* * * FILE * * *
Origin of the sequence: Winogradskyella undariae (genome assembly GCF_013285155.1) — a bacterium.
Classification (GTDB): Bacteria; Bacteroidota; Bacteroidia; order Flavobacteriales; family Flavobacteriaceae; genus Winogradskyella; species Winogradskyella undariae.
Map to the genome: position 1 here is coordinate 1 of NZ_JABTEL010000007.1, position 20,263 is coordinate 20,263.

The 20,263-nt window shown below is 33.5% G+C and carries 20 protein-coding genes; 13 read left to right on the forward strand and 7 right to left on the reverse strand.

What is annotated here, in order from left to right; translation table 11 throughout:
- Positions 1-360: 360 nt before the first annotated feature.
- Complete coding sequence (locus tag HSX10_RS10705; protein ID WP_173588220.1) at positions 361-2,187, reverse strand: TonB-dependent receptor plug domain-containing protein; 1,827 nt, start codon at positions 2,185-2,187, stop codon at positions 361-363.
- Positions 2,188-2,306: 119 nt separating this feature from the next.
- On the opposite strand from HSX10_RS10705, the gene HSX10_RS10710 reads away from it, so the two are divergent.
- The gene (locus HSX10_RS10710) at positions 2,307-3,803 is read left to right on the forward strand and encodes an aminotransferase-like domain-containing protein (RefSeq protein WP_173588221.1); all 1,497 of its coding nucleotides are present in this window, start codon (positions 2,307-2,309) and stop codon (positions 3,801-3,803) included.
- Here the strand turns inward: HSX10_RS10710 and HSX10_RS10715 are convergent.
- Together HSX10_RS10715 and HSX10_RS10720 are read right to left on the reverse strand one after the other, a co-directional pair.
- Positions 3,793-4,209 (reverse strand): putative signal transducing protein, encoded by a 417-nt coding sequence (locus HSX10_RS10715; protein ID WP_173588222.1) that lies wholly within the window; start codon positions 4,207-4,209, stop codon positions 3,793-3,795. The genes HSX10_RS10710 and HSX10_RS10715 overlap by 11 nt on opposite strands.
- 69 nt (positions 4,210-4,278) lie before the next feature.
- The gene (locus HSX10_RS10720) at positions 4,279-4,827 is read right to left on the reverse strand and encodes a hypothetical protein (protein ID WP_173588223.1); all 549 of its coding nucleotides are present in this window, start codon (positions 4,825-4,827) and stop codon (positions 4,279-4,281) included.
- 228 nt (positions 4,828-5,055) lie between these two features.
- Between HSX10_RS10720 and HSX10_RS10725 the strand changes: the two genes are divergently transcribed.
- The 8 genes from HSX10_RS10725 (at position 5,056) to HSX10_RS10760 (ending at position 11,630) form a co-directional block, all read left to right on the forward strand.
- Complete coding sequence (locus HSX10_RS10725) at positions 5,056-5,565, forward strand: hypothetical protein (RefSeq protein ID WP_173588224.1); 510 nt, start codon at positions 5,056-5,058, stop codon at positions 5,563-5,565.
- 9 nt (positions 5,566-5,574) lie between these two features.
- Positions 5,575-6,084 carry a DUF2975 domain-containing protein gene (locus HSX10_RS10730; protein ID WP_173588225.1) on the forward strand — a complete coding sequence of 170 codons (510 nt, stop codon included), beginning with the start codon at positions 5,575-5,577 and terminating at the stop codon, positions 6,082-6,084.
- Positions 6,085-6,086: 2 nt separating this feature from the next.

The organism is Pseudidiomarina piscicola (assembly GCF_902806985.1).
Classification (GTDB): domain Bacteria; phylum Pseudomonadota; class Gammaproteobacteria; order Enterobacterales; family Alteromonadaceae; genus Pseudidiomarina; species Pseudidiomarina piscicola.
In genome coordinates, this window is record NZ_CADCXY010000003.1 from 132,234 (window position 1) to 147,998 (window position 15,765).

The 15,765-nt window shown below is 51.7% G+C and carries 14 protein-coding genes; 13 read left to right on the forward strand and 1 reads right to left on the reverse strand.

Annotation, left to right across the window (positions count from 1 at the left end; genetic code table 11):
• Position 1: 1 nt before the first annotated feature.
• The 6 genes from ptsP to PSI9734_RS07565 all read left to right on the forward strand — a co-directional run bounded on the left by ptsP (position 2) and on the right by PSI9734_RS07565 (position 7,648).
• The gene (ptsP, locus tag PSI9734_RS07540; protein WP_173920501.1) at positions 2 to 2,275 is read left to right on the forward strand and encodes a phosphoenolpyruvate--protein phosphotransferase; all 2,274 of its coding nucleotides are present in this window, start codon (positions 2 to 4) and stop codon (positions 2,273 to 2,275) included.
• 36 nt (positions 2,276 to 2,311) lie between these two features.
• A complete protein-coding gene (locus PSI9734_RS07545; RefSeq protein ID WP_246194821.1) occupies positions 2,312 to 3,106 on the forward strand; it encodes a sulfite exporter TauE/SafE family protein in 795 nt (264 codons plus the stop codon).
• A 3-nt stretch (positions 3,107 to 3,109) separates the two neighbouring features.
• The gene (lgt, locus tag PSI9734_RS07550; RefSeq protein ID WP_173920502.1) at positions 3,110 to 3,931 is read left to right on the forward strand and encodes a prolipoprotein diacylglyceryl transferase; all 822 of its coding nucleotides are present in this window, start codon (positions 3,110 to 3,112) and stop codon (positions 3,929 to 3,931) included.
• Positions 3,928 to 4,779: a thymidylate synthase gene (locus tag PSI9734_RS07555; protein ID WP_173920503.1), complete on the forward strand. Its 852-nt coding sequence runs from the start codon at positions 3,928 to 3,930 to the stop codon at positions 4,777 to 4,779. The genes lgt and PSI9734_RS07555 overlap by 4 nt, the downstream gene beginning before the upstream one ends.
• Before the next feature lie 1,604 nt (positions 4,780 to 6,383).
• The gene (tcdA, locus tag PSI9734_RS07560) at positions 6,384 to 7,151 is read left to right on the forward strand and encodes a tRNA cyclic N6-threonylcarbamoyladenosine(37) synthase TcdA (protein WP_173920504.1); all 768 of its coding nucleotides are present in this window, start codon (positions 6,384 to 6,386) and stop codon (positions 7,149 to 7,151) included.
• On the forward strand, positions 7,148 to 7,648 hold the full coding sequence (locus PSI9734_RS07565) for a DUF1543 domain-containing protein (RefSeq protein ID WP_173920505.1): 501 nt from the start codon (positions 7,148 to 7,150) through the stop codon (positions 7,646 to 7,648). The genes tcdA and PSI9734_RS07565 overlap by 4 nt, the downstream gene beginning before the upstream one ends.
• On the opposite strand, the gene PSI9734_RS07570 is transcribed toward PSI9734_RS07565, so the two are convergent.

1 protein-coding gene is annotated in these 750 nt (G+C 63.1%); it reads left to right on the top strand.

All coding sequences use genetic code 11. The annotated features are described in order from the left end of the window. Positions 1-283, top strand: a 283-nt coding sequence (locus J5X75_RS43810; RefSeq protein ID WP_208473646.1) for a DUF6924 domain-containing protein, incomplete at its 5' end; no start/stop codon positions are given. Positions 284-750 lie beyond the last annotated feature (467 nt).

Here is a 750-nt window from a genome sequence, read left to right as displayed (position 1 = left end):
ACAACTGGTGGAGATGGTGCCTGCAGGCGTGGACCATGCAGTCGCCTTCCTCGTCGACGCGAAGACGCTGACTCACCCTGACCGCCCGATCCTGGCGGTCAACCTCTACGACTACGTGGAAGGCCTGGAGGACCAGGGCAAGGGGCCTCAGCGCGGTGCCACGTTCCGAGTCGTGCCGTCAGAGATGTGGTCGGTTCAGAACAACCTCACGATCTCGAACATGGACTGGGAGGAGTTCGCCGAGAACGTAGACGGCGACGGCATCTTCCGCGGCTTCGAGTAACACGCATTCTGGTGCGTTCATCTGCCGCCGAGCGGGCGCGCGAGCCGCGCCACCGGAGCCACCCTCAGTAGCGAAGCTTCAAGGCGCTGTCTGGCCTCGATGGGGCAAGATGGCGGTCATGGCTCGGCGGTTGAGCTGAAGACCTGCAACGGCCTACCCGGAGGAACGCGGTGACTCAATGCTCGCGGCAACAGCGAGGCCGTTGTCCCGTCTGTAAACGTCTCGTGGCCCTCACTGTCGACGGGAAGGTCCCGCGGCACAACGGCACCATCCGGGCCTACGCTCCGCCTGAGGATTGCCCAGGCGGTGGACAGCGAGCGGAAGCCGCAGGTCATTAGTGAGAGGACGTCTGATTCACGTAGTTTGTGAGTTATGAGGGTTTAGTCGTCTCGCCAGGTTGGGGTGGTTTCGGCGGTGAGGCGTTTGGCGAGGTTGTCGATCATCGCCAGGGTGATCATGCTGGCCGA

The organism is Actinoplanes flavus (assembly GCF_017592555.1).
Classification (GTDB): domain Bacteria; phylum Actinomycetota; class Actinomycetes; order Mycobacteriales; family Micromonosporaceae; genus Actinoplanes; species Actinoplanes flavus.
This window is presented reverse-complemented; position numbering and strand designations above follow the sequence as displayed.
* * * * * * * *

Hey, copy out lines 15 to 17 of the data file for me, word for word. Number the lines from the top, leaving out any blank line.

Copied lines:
- The gene (locus HSX10_RS10720) at positions 4,279-4,827 is read right to left on the reverse strand and encodes a hypothetical protein (protein ID WP_173588223.1); all 549 of its coding nucleotides are present in this window, start codon (positions 4,825-4,827) and stop codon (positions 4,279-4,281) included.
- 228 nt (positions 4,828-5,055) lie between these two features.
- Between HSX10_RS10720 and HSX10_RS10725 the strand changes: the two genes are divergently transcribed.